What are ‘Treasuries’?

Treasury securities, also known as Treasuries, are government bonds issued by the United States Treasury Department.

As they are backed by the credit of the US government and have the highest credit rating (AAA) of all debt securities, Treasuries are considered low risk. However, they can be impacted by inflation and changes in interest rates. They make twice yearly interest payments and are considered liquid, which means they can be converted easily into cash.

Treasuries are divided into three categories based on maturity date, Treasury Bills, Treasury Notes and Treasury Bonds.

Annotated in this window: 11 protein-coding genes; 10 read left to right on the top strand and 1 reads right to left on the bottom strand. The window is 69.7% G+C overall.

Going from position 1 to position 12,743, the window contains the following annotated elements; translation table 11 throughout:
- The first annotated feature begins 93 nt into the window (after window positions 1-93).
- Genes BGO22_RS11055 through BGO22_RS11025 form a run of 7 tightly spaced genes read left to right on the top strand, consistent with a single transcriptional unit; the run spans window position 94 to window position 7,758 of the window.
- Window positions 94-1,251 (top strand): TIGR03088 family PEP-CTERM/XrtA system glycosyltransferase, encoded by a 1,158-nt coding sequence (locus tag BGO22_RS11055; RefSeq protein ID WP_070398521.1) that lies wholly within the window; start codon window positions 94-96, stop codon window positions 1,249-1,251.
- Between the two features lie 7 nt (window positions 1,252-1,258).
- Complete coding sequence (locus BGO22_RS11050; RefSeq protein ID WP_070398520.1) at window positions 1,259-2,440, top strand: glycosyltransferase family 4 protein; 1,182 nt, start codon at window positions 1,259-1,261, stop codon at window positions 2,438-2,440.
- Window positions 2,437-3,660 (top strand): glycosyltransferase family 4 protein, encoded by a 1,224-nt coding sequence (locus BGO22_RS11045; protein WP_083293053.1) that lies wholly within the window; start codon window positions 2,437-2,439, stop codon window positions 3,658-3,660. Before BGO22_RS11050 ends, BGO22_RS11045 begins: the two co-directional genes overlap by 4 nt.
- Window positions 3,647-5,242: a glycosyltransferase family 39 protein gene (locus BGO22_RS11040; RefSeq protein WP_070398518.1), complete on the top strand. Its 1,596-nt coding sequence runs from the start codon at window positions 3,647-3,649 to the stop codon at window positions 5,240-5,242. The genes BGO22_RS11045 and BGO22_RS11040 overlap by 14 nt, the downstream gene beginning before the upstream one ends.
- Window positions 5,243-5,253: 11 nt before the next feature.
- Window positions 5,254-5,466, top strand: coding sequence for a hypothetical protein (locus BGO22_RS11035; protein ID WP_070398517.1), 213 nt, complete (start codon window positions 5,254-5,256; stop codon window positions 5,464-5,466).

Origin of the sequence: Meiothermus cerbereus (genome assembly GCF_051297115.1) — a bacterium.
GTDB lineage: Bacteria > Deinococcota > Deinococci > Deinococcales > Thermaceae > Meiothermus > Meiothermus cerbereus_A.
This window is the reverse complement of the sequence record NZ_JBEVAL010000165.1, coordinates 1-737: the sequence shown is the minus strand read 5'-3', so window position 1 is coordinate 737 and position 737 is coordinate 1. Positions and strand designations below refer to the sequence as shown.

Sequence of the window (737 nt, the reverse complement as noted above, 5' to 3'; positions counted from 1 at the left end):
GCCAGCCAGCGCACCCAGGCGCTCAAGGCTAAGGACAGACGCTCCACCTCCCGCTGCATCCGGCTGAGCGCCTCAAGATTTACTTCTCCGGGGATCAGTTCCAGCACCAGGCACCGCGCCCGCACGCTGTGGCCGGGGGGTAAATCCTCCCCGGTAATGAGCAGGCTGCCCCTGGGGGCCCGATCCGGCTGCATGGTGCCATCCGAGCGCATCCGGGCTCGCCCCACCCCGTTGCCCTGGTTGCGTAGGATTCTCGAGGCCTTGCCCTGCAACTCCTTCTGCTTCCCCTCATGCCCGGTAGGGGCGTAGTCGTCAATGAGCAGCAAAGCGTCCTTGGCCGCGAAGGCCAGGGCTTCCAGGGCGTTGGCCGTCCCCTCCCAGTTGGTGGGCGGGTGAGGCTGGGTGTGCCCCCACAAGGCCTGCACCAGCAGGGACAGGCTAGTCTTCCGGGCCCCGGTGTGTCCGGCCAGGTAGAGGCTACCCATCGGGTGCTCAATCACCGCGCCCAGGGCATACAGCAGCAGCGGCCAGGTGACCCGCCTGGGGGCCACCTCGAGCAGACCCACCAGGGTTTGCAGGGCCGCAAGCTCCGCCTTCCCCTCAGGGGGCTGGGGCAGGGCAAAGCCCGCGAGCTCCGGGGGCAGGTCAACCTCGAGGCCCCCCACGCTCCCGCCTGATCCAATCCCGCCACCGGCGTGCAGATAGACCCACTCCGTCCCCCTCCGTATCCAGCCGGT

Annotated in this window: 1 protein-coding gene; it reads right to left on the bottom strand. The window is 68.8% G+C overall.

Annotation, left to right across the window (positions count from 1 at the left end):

Treasury bills (T-bills) mature in one year or less and do not pay a coupon rate so are known as zero-coupon bonds. Income is generated by issuing the bond at a discounted price compared to its face value, or par value.

Treasury notes (T-notes) on the other hand, mature in 2, 3, 5, 7, or 10 years and make coupon payments twice a year, either at a fixed or floating rate. The 10-year Treasury is the most notable Treasury as it is used when calculating the slope of the yield curve.

Treasury bonds (T-bonds) are the longest-term bonds and mature in 20 or 30 years. These typically offer the highest coupon payments but since bond prices are inversely linked to interest rates, these are also the most volatile Treasury.

Another type of Treasury is Treasury Inflation-Protected Securities (TIPS) which are indexed to the rate of inflation on a daily basis as measured by the Consumer Price Index (CPI). During periods of high inflation, the price of these bonds climbs, though subsequently the price falls when there is deflation. As with other Treasuries, TIPS also offer a coupon.